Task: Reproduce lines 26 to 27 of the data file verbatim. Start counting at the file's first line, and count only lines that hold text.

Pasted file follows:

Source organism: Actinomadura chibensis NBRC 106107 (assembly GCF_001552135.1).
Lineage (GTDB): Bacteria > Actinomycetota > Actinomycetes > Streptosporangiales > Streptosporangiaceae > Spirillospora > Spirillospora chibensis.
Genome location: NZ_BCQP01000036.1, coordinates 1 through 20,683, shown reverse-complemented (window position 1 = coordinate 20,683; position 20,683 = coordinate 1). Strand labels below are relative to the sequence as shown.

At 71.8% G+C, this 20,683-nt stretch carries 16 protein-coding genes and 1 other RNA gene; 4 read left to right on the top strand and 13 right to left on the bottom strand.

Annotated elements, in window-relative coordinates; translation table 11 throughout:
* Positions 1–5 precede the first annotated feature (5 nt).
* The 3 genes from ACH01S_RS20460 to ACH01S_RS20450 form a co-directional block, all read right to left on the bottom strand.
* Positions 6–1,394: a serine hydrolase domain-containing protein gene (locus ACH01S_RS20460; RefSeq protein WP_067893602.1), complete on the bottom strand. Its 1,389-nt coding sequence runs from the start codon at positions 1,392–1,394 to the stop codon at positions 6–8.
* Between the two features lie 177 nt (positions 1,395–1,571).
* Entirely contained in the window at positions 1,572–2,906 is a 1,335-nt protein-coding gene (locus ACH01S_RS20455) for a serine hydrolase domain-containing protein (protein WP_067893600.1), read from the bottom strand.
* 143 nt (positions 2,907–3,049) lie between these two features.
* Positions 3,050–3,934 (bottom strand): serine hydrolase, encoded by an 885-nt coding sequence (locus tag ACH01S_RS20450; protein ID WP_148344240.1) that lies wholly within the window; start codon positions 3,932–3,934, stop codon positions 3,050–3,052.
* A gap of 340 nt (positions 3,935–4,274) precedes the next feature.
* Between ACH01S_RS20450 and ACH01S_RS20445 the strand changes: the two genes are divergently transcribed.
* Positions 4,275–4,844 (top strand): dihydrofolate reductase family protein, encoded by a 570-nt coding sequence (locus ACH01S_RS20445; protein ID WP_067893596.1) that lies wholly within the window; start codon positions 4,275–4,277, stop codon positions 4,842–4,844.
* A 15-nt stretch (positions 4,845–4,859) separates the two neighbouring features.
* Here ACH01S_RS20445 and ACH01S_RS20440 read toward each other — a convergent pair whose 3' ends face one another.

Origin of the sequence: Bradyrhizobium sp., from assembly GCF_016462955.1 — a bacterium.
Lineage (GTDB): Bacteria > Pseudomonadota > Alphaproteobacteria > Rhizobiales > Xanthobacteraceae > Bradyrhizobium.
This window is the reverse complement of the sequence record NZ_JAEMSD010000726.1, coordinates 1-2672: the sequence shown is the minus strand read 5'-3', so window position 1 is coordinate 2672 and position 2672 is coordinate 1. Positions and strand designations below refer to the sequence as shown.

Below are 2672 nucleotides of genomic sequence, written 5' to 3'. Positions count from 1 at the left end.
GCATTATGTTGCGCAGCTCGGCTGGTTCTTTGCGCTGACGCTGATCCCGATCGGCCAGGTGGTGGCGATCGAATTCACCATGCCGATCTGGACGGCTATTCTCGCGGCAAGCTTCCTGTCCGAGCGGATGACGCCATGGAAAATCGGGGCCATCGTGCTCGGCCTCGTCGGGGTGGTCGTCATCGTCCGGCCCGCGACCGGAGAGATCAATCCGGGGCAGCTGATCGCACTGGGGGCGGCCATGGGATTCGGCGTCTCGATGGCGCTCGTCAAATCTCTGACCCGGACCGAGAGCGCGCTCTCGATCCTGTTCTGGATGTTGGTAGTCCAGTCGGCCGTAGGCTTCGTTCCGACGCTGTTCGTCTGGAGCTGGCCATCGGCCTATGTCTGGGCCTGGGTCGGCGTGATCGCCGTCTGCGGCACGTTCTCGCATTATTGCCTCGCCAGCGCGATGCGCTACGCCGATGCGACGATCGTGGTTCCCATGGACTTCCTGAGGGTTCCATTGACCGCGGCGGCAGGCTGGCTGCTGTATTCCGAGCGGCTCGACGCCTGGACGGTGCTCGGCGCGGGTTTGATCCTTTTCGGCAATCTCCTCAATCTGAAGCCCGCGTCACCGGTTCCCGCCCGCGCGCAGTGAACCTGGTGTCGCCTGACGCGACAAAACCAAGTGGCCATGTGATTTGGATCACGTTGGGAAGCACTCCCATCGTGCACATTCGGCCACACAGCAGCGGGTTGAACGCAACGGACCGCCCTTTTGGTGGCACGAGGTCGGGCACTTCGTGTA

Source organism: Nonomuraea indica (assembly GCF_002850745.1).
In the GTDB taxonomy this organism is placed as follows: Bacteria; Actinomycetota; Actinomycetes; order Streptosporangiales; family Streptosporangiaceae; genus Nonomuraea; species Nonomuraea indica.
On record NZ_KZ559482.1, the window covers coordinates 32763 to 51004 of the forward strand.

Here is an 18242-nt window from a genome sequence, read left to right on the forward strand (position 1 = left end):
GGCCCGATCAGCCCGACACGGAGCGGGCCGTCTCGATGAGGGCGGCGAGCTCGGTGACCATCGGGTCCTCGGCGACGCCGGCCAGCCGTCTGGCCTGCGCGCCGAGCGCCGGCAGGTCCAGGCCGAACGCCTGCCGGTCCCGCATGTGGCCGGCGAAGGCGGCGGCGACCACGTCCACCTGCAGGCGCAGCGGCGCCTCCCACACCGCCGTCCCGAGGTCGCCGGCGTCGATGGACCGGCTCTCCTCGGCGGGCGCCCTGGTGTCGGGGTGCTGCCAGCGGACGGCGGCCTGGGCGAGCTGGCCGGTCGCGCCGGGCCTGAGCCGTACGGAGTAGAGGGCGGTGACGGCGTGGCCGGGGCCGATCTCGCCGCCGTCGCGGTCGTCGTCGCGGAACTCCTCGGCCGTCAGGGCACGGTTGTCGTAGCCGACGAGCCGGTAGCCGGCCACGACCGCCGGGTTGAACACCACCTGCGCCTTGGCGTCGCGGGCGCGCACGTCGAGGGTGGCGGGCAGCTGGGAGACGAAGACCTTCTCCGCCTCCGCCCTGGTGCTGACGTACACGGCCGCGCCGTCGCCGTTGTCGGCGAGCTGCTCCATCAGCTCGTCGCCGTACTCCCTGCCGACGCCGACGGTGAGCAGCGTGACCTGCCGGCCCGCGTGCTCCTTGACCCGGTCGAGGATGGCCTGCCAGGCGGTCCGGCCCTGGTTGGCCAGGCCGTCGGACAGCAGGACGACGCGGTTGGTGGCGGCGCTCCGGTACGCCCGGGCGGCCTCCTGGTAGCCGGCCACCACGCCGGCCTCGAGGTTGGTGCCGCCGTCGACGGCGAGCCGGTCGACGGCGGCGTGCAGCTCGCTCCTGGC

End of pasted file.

Here is an 18242-nt window from a genome sequence, read left to right on the forward strand (position 1 = left end):
GGCCCGATCAGCCCGACACGGAGCGGGCCGTCTCGATGAGGGCGGCGAGCTCGGTGACCATCGGGTCCTCGGCGACGCCGGCCAGCCGTCTGGCCTGCGCGCCGAGCGCCGGCAGGTCCAGGCCGAACGCCTGCCGGTCCCGCATGTGGCCGGCGAAGGCGGCGGCGACCACGTCCACCTGCAGGCGCAGCGGCGCCTCCCACACCGCCGTCCCGAGGTCGCCGGCGTCGATGGACCGGCTCTCCTCGGCGGGCGCCCTGGTGTCGGGGTGCTGCCAGCGGACGGCGGCCTGGGCGAGCTGGCCGGTCGCGCCGGGCCTGAGCCGTACGGAGTAGAGGGCGGTGACGGCGTGGCCGGGGCCGATCTCGCCGCCGTCGCGGTCGTCGTCGCGGAACTCCTCGGCCGTCAGGGCACGGTTGTCGTAGCCGACGAGCCGGTAGCCGGCCACGACCGCCGGGTTGAACACCACCTGCGCCTTGGCGTCGCGGGCGCGCACGTCGAGGGTGGCGGGCAGCTGGGAGACGAAGACCTTCTCCGCCTCCGCCCTGGTGCTGACGTACACGGCCGCGCCGTCGCCGTTGTCGGCGAGCTGCTCCATCAGCTCGTCGCCGTACTCCCTGCCGACGCCGACGGTGAGCAGCGTGACCTGCCGGCCCGCGTGCTCCTTGACCCGGTCGAGGATGGCCTGCCAGGCGGTCCGGCCCTGGTTGGCCAGGCCGTCGGACAGCAGGACGACGCGGTTGGTGGCGGCGCTCCGGTACGCCCGGGCGGCCTCCTGGTAGCCGGCCACCACGCCGGCCTCGAGGTTGGTGCCGCCGTCGACGGCGAGCCGGTCGACGGCGGCGTGCAGCTCGCTCCTGGC